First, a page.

Using percutaneous angioplasty to induce the ischemic cascade in the cardiac catheterization laboratory, echocardiographic wall motion abnormalities have been documented to precede electrocardiographic abnormalities and angina. Therefore, detection of cardiac wall motion abnormalities is potentially more sensitive than the history, physical examination, and ECG for identification of myocardial ischemia. Echocardiography is highly reliable for assessing cardiac wall motion and, thus, it has been used for diagnosis and risk assessment in patients presenting to the emergency department (ED) with symptoms suggestive of myocardial ischemia. In patients who have acute ST-elevation myocardial infarction (MI), echocardiography is comparable to invasive left ventriculography for detecting wall motion abnormalities. However, the usefulness of echocardiography in the low-risk population that has chest pain of uncertain origin and a nondiagnostic initial presentation is less well established.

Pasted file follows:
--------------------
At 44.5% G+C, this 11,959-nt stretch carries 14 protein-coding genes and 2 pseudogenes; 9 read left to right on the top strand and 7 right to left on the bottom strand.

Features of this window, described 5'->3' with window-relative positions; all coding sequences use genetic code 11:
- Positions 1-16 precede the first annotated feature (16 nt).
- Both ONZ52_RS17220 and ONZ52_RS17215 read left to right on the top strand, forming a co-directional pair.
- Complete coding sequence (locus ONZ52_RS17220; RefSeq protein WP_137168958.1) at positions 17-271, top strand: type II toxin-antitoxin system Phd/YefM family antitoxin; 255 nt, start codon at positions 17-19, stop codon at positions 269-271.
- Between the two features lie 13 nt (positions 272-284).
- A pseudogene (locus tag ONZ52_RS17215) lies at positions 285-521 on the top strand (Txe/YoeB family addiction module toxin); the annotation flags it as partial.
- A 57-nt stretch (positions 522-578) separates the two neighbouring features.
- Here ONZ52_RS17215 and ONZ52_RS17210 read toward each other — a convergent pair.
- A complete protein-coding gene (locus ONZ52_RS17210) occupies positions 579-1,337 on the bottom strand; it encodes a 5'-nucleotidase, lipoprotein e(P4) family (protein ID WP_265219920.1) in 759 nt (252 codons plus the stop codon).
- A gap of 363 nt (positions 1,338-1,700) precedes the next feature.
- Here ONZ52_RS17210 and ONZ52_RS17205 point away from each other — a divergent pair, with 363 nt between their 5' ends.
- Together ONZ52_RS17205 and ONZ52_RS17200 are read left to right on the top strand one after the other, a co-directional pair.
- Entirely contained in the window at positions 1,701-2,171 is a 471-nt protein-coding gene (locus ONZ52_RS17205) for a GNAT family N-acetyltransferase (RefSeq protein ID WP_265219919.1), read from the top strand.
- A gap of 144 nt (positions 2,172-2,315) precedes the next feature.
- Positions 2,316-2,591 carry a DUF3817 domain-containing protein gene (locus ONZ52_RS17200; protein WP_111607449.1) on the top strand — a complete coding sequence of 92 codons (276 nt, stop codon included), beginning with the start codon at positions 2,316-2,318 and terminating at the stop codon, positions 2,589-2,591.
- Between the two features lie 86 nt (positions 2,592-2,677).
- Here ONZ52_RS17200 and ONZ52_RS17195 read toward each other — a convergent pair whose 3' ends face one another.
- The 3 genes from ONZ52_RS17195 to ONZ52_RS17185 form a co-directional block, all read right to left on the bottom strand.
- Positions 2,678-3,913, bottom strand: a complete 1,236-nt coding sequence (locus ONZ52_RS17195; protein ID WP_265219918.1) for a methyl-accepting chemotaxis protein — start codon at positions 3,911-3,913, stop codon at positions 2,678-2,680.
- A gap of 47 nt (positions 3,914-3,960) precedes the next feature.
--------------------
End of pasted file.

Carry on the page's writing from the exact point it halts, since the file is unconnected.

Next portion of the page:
ASJC Scopus subject areas
- Cardiology and Cardiovascular Medicine